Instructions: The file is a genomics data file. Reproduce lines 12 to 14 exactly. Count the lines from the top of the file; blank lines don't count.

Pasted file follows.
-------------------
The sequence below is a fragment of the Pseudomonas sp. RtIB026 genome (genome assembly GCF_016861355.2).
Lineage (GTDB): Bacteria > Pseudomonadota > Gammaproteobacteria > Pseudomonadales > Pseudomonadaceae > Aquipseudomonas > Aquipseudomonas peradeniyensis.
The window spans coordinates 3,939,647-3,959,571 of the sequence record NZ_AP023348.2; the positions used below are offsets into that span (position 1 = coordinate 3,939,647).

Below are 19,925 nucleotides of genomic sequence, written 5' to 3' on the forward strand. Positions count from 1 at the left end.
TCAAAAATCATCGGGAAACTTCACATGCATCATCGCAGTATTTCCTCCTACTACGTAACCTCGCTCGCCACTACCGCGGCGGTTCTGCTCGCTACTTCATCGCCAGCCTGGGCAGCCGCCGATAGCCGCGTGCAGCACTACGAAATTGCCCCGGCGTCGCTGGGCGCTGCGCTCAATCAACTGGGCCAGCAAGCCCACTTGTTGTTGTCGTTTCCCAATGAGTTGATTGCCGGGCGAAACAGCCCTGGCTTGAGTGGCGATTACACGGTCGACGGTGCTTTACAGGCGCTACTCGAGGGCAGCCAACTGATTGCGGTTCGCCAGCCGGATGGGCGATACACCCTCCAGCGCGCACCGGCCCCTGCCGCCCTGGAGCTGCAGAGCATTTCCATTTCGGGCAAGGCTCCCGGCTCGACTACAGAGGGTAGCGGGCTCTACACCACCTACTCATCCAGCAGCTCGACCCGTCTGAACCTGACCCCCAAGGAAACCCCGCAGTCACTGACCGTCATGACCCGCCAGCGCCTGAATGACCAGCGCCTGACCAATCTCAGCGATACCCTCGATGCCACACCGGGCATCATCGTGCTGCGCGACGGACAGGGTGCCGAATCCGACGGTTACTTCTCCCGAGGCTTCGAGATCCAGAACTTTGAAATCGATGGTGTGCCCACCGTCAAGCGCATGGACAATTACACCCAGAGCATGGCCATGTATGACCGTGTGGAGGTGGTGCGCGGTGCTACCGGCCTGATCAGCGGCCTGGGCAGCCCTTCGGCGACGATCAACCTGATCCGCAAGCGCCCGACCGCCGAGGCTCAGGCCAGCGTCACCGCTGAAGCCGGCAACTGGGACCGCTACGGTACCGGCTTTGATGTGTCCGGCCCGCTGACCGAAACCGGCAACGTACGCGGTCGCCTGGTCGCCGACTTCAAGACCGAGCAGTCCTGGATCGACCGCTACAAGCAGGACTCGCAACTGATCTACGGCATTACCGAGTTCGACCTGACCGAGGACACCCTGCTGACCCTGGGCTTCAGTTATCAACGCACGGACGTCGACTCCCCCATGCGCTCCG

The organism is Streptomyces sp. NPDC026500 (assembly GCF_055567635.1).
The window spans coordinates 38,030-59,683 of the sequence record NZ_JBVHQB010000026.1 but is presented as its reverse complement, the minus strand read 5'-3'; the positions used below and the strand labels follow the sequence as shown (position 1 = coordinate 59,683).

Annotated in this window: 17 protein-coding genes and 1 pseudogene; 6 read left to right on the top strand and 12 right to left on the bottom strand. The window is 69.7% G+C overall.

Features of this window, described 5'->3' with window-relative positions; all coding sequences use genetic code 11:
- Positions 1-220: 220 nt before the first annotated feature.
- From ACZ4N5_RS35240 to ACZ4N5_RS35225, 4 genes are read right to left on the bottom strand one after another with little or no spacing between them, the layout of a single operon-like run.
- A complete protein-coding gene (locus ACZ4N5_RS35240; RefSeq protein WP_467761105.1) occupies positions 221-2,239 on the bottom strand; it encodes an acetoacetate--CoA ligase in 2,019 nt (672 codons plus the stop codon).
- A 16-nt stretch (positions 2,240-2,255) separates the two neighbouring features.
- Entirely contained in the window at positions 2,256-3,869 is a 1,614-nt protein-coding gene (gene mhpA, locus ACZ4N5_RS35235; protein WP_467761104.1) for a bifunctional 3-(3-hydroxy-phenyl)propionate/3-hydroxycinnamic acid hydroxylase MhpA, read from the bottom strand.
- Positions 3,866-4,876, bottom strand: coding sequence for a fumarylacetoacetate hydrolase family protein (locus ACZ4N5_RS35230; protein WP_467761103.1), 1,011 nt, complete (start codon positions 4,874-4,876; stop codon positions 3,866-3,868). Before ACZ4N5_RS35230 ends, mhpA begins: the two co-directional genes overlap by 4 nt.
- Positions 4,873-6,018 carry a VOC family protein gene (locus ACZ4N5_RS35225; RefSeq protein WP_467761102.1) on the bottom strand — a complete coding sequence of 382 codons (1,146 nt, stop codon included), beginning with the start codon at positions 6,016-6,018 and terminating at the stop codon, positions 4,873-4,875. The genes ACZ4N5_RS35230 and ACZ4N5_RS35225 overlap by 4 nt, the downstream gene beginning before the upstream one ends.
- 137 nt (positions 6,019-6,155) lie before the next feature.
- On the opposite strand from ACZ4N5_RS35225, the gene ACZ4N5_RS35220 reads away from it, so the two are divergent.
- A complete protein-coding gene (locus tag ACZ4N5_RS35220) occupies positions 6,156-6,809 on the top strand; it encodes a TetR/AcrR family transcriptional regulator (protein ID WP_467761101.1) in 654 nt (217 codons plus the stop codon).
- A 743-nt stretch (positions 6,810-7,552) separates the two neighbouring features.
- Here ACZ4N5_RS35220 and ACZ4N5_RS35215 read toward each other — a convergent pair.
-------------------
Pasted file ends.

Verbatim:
- A complete protein-coding gene (locus ACZ4N5_RS35240; RefSeq protein WP_467761105.1) occupies positions 221-2,239 on the bottom strand; it encodes an acetoacetate--CoA ligase in 2,019 nt (672 codons plus the stop codon).
- A 16-nt stretch (positions 2,240-2,255) separates the two neighbouring features.
- Entirely contained in the window at positions 2,256-3,869 is a 1,614-nt protein-coding gene (gene mhpA, locus ACZ4N5_RS35235; protein WP_467761104.1) for a bifunctional 3-(3-hydroxy-phenyl)propionate/3-hydroxycinnamic acid hydroxylase MhpA, read from the bottom strand.